He makes out like a bandit on these events just selling food and drink, in fact I’m pretty sure he covers a big chunk of his costs just on the fridge of drinks and the snack bar. He also sells hot drinks for the parents.

Your last point is especially laughable and comical, because not only the 7th ed Valkyrie shown dumber things (like being able to throw the troopers without parachutes out of its hatches, no harm done) - Irbis 
   
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Painting Within the Lines




Seattle, WA USA

They say the best way to make a million dollars running a game store is to start with two million dollars.

That said, if serious definitely make sure that he understands how to run a business, which includes all the various tax laws, employment laws, insurance requirements, zoning requirements, etc. Even if you have a "great idea" for a particular feature of a game store, if you do not have great (and I do mean great) skills at accounting and know all of the above, you are going to fail.

If he hasn't written out a full business plan for at least the first two years of operation, then that needs to get done right away. Take a class on starting a small business through a community college or similar if available. Where's the funding coming from? Bank loan? Personal funds? Second mortgage on the house? How much is that funding? How long will that keep the business in operation? What's the expected income per month and when is break-even? What's the plan for moving non-turning stock?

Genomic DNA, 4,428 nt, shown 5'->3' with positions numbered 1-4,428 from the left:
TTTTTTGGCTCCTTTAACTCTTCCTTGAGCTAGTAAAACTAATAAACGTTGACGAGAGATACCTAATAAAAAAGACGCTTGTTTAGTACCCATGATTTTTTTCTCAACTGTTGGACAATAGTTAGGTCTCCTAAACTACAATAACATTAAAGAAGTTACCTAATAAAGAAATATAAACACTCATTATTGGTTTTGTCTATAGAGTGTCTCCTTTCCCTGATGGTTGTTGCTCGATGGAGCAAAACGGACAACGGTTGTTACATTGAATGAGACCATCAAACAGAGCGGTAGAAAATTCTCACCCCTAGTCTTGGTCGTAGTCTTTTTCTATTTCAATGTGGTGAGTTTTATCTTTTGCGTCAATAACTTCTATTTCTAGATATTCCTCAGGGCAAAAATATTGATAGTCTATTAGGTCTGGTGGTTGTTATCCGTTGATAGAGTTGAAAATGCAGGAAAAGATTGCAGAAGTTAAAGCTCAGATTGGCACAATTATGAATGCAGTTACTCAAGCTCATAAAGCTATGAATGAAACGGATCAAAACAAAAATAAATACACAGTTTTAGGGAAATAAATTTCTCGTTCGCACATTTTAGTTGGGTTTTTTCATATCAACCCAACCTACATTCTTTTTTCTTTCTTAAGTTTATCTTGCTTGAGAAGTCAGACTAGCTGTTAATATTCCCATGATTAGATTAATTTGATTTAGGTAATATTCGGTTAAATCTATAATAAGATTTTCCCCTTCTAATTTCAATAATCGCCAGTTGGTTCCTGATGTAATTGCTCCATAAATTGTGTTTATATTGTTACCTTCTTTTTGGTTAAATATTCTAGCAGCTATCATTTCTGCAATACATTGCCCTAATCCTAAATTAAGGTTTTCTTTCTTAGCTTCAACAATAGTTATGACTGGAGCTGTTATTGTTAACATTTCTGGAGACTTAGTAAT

Running a game store is much, much, much more than just "I have some table space and some Magic cards."
   
Made in gb
Fixture of Dakka




UK

TarkinLarson wrote:
Keep blogs and websites up to date (ancient, out of date websites are probably worse than having them at all). Facebook and Google Reviews are more important these days as they're the platforms people search for you from.


I made a similar point above as well - if anything if you run a blog and then it falls to one side either formally end it and direct people to the new online media marketing or simply close the blog entirely. Far better not to have it up than to have online elements up there which look like you were once super busy and now super quiet. It just screams that if you can't spend 30 mins a week updating the blog then chances are things are falling apart. Customers and gamers want places which are on the up not on the down - no one jumps onto a sinking ship for a ride.

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Made in us
Longtime Dakkanaut





A game store owner I know said having a game store is a great way to make a small fortune.

The trick is, you need to start with a large fortune...

CHAOS! PANIC! DISORDER!
My job here is done. 
   
Made in us
Regular Dakkanaut





Honestly.. hobby stores are not a profitable venture. Neither are comic stores.

Most fail. Those that don't fail are always due to having enough other stuff to sell and a loyal following and a lack of desire by the owners for more than just a lower middle class income.